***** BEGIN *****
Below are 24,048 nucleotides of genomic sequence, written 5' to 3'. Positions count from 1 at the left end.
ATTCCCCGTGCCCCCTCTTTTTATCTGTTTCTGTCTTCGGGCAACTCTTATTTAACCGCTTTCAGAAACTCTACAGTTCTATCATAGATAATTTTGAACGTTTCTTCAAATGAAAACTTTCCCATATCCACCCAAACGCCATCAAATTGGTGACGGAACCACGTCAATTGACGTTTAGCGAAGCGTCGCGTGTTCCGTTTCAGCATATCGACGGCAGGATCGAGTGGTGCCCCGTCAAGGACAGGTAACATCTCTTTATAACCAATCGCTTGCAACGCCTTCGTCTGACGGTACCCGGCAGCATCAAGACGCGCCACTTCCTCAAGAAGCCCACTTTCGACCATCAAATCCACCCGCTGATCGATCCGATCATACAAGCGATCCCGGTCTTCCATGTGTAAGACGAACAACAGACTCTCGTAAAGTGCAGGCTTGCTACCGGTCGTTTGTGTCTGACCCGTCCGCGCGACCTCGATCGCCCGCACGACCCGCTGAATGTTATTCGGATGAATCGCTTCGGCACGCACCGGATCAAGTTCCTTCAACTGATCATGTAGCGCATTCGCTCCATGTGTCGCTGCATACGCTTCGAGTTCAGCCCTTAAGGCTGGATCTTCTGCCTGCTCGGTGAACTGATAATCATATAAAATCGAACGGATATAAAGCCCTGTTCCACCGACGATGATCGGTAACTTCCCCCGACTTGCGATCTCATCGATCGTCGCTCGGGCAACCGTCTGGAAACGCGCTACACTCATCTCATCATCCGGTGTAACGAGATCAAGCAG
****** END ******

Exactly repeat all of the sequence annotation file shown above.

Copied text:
Below are 24,048 nucleotides of genomic sequence, written 5' to 3'. Positions count from 1 at the left end.
ATTCCCCGTGCCCCCTCTTTTTATCTGTTTCTGTCTTCGGGCAACTCTTATTTAACCGCTTTCAGAAACTCTACAGTTCTATCATAGATAATTTTGAACGTTTCTTCAAATGAAAACTTTCCCATATCCACCCAAACGCCATCAAATTGGTGACGGAACCACGTCAATTGACGTTTAGCGAAGCGTCGCGTGTTCCGTTTCAGCATATCGACGGCAGGATCGAGTGGTGCCCCGTCAAGGACAGGTAACATCTCTTTATAACCAATCGCTTGCAACGCCTTCGTCTGACGGTACCCGGCAGCATCAAGACGCGCCACTTCCTCAAGAAGCCCACTTTCGACCATCAAATCCACCCGCTGATCGATCCGATCATACAAGCGATCCCGGTCTTCCATGTGTAAGACGAACAACAGACTCTCGTAAAGTGCAGGCTTGCTACCGGTCGTTTGTGTCTGACCCGTCCGCGCGACCTCGATCGCCCGCACGACCCGCTGAATGTTATTCGGATGAATCGCTTCGGCACGCACCGGATCAAGTTCCTTCAACTGATCATGTAGCGCATTCGCTCCATGTGTCGCTGCATACGCTTCGAGTTCAGCCCTTAAGGCTGGATCTTCTGCCTGCTCGGTGAACTGATAATCATATAAAATCGAACGGATATAAAGCCCTGTTCCACCGACGATGATCGGTAACTTCCCCCGACTTGCGATCTCATCGATCGTCGCTCGGGCAACCGTCTGGAAACGCGCTACACTCATCTCATCATCCGGTGTAACGAGATCAAGCAG